Plenty of money, it's common sense that's lacking
© by Barbara Anderson
The Salem News
Thursday, August 9, 2007
It's August and there's still plenty of time to relax in the hammock ...
and I was on my way there when Governor Patrick announced his
$12-billion infrastructure and education spending plan, for which he is
raising the state debt ceiling.
So instead, I responded to calls from reporters, did interviews with Fox
25 and Channel 4 news, was awakened two mornings to discuss the issue
with Peter Blute on WCRN and Michael Graham on WTKK, and am doing this
column on the subject of infrastructure.
More to the personal point, Chip Ford and I went into Boston Monday
night to a dinner sponsored by Grover Norquist's
Americans for Tax Reform in
conjunction with the National Conference of State Legislatures taking
place this week. He drove while I watched for holes, leaks and falling
ceiling panels in the bridges and tunnels.
We have been here before. And regardless of how much Patrick borrows and
spends, we will be here again. As the
Institute says in "Our Legacy of Neglect," its recently-released
paper on government infrastructure: "Every new structure that is built,
every road that is paved, every new asset the Commonwealth builds is
doomed to decay prematurely, through a lack of maintenance."
Come with me back to the future; in this case, the spring of 1984.
A bridge had recently collapsed in Connecticut and governors across the
country were checking their own bridges to see if they were OK. Our
governor, Michael Dukakis, discovered that despite the 500-percent
increase in state spending over the previous 20 years, the
commonwealth's infrastructure was in dire straits and we were all in
His plan was to create a new semi-autonomous agency, called MassBank,
that could float its own bonds with a guaranteed revenue stream from new
business taxes. I was in Gardner Auditorium at the Statehouse on the day
of the hearing before the Taxation Committee, watching Dukakis
administration staffers dragging in chunks of concrete from a damaged
bridge to show the committee -- whose members rolled their eyes in
Some of us opponents argued that maintenance of infrastructure should be
a priority of basic state government. The late Warren Brookes of
Marblehead wrote in his Boston Herald column that revenues from existing
taxes from the motor fuels excise, motor vehicle sales tax and registry
fees, had increased nearly 100 percent from 1980 to 1985, but the
highway fund into which they were supposed to go had increased by only
As with some of the new governor's bright ideas, so far, the Legislature
put on the brakes and MassBank didn't pass. Dukakis would probably argue
today that if it had, our bridges and roads would be in good shape.
This might be worth considering if the same former governor hadn't told
us that his next bright idea, the Big Dig, wouldn't divert funds from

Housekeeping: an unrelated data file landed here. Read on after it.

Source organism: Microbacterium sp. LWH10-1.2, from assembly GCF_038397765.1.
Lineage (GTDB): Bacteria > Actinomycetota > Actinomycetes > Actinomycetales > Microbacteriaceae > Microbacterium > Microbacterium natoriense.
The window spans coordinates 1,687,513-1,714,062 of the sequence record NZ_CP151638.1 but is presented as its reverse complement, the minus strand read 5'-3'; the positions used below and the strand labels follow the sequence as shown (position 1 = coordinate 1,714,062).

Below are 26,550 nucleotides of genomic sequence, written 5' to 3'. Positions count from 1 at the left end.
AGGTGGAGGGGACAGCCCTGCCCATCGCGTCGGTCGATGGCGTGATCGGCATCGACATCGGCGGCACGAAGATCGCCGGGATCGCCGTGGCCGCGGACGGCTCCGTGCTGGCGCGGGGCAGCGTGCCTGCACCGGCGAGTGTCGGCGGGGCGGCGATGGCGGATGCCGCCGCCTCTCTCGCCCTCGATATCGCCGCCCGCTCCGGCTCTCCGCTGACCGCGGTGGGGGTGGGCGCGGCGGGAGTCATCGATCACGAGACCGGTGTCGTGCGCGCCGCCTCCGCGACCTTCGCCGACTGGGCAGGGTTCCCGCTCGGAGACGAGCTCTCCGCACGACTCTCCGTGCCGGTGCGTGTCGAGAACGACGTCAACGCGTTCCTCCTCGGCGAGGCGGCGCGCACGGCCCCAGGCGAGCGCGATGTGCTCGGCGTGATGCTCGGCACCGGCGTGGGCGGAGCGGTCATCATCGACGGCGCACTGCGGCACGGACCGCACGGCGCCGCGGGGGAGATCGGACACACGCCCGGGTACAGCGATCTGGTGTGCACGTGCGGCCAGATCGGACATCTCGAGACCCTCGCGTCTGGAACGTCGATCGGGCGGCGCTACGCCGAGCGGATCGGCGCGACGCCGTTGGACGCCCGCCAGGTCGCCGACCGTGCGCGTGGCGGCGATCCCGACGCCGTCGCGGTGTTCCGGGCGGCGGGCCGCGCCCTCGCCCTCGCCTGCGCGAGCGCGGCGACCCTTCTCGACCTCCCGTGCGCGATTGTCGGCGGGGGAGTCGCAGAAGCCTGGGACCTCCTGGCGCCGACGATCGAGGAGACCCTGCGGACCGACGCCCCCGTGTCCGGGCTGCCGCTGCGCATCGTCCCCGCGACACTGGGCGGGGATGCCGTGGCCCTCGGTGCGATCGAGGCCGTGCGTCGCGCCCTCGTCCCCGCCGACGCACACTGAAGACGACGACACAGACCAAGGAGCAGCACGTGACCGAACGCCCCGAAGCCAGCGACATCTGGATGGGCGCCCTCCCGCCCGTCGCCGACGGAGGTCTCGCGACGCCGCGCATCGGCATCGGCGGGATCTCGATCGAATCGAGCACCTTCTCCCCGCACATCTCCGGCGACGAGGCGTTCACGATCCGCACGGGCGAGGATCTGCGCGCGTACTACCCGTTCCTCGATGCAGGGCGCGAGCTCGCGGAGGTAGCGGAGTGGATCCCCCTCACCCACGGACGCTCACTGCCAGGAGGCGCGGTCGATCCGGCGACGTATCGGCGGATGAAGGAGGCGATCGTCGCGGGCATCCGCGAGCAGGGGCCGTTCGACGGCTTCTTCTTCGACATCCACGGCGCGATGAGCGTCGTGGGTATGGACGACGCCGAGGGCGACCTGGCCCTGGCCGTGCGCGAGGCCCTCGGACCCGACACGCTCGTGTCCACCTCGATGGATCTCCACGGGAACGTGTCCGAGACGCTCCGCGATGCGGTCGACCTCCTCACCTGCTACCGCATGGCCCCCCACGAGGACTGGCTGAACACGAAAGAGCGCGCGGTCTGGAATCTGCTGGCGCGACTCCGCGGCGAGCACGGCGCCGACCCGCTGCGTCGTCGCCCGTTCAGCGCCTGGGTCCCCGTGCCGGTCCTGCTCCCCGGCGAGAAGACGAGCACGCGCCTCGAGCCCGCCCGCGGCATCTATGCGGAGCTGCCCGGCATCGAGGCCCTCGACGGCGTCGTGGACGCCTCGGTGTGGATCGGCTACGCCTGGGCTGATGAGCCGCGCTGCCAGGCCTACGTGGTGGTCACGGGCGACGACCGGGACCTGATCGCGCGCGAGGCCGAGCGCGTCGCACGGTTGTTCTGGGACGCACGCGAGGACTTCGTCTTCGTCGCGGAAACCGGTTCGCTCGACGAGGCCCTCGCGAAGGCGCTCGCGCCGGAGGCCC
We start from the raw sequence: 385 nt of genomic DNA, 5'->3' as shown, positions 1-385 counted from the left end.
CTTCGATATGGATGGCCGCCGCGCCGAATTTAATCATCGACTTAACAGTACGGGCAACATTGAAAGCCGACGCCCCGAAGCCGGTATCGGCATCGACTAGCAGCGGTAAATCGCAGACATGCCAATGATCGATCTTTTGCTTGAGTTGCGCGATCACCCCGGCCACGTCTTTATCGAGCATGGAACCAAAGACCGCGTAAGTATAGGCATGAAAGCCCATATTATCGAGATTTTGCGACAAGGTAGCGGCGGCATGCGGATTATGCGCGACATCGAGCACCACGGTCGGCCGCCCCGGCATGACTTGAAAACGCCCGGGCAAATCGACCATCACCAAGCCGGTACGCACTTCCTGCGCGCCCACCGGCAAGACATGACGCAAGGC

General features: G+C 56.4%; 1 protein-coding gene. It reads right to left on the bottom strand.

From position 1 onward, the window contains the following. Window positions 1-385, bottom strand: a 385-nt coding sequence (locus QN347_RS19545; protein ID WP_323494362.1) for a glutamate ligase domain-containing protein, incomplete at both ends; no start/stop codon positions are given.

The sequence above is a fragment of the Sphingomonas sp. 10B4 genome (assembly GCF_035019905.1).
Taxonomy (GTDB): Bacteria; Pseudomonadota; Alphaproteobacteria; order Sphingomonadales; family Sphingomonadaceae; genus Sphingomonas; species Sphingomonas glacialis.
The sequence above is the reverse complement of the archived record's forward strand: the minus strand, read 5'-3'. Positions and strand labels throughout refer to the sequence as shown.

other state and local road and bridge projects. Everyone knew at the
time that wasn't true, but there was no way to prove it; the digging
began a few years after Dukakis told the Taxation Committee that without
MassBank, "I don't believe that I as governor ... can guarantee the
public safety and environmental health of the people of this
commonwealth much longer."
Yes, I took notes and kept press clippings to be ready for the next
time, which is now.
The state budget has more than tripled since 1984. Our tax burden, per
capita, is fourth highest in the nation; our debt is second highest.
Having lots of tax money to spend doesn't keep government from having to
borrow: spending is an addiction that always requires another fix, and
if you can't get enough from taxpayers, you borrow it with a promise to
somehow tax more later to pay it back.
One of the reasons for the gas tax increase in 1990 was to help with
infrastructure maintenance. At the local level, we are one of four
states that have an annual auto excise tax, which should be used for
roads and bridges. But cities and towns have their own poor record of
maintenance, not as much with roads as with schools. (Once the state
started the "school building assistance fund," it was more fun to just
let the old buildings deteriorate and get in line for money with which
to build new ones.)
I suspect that one reason that some communities do a better job than the
state with their road infrastructure is that angry citizens with pothole
damage know whom to call. Mayors and selectmen can be seen around town.
We might have better luck with our state infrastructure if we called our
state legislators and the governor every time we see an obviously
deteriorating road or bridge, and didn't accept any excuses for not
doing proper maintenance and repair.
Barbara Anderson is executive director of Citizens
for Limited Taxation. Her column appears weekly in the Salem News and
Eagle Tribune, and often in the Newburyport Times, Gloucester Times, and
Lowell Sun; bi-weekly in the Tinytown Gazette; and occasionally in the
Providence (RI) Journal and other newspapers.